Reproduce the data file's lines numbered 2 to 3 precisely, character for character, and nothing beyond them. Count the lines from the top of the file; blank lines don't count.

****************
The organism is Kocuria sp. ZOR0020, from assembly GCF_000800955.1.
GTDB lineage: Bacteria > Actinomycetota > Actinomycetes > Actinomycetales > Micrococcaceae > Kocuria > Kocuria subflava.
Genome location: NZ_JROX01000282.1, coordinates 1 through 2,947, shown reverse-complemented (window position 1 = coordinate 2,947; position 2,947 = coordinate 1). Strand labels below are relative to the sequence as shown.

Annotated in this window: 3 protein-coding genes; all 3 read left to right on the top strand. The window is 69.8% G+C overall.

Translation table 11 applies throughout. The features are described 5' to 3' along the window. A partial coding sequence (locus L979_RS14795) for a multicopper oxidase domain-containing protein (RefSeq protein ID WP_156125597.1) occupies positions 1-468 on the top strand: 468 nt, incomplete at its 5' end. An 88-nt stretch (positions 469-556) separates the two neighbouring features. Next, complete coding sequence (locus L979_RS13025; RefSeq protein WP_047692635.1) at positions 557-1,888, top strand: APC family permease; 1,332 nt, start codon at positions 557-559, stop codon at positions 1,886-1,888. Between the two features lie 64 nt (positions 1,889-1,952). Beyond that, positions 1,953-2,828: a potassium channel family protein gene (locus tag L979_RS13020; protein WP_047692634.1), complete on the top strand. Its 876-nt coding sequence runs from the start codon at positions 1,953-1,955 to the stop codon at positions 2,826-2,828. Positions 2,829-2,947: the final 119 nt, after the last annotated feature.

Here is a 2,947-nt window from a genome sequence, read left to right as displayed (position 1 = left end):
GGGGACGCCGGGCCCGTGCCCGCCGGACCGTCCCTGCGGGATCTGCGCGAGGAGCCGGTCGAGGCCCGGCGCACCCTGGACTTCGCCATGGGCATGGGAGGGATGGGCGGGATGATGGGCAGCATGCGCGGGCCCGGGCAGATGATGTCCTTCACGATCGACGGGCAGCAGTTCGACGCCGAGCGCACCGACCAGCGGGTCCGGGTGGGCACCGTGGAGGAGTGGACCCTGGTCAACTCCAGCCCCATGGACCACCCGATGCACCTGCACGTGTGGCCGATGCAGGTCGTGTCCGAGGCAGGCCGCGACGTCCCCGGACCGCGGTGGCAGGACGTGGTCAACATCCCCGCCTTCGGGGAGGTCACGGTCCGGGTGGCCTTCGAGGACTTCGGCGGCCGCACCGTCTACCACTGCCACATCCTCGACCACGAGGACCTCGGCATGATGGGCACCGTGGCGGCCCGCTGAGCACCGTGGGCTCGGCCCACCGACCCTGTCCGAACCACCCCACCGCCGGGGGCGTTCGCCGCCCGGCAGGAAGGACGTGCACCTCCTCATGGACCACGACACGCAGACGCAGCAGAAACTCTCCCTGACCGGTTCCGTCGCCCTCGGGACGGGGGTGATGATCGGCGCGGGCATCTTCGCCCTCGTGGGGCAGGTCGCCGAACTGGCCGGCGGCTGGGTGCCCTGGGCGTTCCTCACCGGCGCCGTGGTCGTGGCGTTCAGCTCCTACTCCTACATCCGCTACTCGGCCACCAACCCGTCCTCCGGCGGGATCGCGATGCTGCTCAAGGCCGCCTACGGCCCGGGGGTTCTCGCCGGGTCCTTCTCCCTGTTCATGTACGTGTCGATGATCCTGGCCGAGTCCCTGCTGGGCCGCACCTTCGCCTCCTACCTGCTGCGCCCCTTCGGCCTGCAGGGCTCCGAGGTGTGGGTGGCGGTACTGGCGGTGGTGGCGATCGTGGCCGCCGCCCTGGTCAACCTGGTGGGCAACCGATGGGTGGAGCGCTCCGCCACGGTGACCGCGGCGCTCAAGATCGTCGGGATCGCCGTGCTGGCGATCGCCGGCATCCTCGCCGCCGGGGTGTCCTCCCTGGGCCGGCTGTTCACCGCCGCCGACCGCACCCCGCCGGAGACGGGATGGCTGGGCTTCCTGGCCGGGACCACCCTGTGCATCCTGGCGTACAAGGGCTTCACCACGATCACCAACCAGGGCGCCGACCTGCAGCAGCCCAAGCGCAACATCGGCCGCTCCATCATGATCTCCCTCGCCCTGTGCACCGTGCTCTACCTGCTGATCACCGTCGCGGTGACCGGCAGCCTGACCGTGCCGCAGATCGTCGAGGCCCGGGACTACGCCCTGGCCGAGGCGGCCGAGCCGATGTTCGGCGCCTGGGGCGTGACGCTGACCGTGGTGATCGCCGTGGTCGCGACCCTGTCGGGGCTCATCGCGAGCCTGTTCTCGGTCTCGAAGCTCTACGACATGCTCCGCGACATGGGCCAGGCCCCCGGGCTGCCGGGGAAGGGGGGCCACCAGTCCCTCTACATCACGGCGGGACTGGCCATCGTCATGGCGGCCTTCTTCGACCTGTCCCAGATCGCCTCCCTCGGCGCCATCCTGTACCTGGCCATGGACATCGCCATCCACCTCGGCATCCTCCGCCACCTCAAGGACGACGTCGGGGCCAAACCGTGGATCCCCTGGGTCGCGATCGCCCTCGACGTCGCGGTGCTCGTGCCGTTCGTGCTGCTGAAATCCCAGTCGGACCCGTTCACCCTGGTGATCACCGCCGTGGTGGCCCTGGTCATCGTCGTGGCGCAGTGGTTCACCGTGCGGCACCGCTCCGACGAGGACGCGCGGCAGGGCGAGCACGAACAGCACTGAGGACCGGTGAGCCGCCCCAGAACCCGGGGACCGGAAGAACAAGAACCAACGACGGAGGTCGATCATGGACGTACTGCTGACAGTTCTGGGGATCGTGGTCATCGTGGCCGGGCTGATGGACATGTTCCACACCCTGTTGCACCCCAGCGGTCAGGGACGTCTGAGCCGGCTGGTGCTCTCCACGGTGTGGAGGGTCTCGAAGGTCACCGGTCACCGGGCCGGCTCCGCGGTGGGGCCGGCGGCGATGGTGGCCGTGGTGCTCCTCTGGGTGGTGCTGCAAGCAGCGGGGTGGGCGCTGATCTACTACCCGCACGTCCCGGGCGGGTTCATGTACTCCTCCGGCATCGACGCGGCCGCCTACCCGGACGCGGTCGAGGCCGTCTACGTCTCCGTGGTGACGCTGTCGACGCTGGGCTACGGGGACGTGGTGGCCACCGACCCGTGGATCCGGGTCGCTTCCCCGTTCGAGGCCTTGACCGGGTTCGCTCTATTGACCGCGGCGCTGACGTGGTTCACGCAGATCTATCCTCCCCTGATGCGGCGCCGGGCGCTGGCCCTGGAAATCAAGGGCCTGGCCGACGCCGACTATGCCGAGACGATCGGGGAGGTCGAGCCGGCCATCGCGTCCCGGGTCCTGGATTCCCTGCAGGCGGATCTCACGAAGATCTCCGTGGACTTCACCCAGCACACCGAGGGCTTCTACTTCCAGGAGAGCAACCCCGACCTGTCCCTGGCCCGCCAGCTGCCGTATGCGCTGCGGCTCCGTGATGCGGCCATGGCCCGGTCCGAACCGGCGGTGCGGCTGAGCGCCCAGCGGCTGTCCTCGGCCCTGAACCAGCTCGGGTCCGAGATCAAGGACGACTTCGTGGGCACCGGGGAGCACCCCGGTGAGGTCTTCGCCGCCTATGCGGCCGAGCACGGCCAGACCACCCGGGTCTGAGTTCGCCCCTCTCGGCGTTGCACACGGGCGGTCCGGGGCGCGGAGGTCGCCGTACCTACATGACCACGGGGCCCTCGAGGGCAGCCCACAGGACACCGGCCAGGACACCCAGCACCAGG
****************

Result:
GTDB lineage: Bacteria > Actinomycetota > Actinomycetes > Actinomycetales > Micrococcaceae > Kocuria > Kocuria subflava.
Genome location: NZ_JROX01000282.1, coordinates 1 through 2,947, shown reverse-complemented (window position 1 = coordinate 2,947; position 2,947 = coordinate 1). Strand labels below are relative to the sequence as shown.